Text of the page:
Long, long ago, Christians (and other religious mystics) would leave their homeland in a self-imposed exile to seek God. The forebears of modern monks and other contemplative traditions, the Desert Fathers and Mothers, were Christians that went into the desert of Egypt to live quietly and practice their faith in simple ways. Eventually the hermits were surrounded by young men and women that wanted to learn, to find God in nature and in silence, and eventually monastic communities were born.
Celtic Christianity, historically, is somewhat separate from Catholicism and Orthodox traditions. With the separation in geography comes a difference in rituals, beliefs, and ways of expressing faith. One of the more important differences was the belief in the importance of a physical journey.
Voyage stories are popular, as they have been for hundreds of years, especially in Celtic tradition and contemplative life. The best metaphor for an internal journey or change of heart is an external journey. C.S. Lewis, who grew up around Celtic Christianity, included this concept in The Voyage of the Dawn Treader from The Chronicles of Narnia. As the crew on the Dawn Treader travel from island to island, they face not only external threats but internal demons, parts of themselves they must fight. This journey is a metaphor for the Christian life.
Because of the importance of a spiritual journey with God, Celtic Christians and Desert monastics left the busyness of everyday life and went to find God in new places, far from the comfort of home, in hopes to grow nearer to Him. That is why Columba went to Scotland and the Desert fathers from Alexandria and into the desert. These chosen exiles, away from the comfort of familiarity was a kind of pilgrimage called a peregrinatio. Unlike the pilgrimages to the Holy Land undertaken by Christians in the Middle Ages, a peregrinatio proposes no specific relic to see, shrine to visit, or icon to venerate. Nothing allows the pilgrim to return home with a sense of “I’ve been there and done that.” Instead, a peregrinatio is a wandering into the unknown, inaugurated by the pilgrim’s inner conviction of God’s guidance.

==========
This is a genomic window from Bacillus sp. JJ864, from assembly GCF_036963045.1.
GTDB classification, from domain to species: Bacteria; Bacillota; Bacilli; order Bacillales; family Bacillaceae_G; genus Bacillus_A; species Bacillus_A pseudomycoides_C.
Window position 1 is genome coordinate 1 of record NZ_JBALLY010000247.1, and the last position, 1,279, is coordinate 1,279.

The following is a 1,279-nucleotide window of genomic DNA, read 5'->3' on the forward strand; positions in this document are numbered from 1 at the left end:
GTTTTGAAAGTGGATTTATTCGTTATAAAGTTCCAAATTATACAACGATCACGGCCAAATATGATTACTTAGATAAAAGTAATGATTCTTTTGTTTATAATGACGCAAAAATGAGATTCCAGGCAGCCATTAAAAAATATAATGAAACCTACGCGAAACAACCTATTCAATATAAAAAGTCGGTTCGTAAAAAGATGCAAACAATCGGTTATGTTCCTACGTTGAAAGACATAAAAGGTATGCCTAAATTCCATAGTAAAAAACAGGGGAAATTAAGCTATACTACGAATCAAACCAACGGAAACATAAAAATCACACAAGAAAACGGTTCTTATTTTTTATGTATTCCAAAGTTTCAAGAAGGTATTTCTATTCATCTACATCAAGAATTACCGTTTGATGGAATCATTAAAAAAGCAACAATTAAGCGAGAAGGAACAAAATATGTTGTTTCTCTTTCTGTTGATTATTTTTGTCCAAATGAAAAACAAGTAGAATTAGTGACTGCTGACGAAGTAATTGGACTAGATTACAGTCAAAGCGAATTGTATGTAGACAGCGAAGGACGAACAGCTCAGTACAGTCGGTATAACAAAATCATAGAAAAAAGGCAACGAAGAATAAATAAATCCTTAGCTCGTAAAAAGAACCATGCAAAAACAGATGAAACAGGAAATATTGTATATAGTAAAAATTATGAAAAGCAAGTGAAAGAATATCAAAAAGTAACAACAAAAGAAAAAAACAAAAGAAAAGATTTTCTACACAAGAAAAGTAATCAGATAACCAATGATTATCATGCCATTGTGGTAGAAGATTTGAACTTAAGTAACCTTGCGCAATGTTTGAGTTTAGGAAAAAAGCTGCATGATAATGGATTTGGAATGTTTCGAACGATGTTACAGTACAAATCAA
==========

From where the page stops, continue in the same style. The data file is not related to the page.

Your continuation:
Imagine being in a small boat, looking for land. Out on the open sea is dangerous, but the only way to get to land is to swim there. You’re gripping the boat, staring at the line of trees just out of reach, knowing somehow you have to get there to be safe. The only option is to swim. Will you do it? Will you get into the dark sea, the choppy waves, and swim to shore?
In life there is no safety, no guarantee, as much as we like to pretend there is. We have our boat, our semblance of control, when really God is the only safeguard we have. So will you get out of the boat? Will I? Will I stay in the boat, gripping it until my knuckles turn white and my fear fills my lungs? Or will I trust God and swim?
Jordan and I are experiencing turbulence that is common in most people’s 20s. But we are trying to get out of the boat. Uncurling fingers and putting the first toe in the water is hard. We had a major shift in our 5-year plan earlier this year, and I was mad. I’ll admit it. I thought God was telling us to do something, and then suddenly the plans disappeared. But after reading a blog post about giving control to Jesus (using the same analogy of the boat and white knuckles), I realized what I had to do. Because I really don’t have control anyway.
This international experience is many things for us–an adventure, a chance to make new friends, a way to educate ourselves, a bucket-list-check-off–but it is also a bit of a peregrinatio.
We are taking a journey, we’re leaving our homeland, and we’re seeking the unknown. And we hope God will meet us on our voyage. Take a deep breath.
Here we go.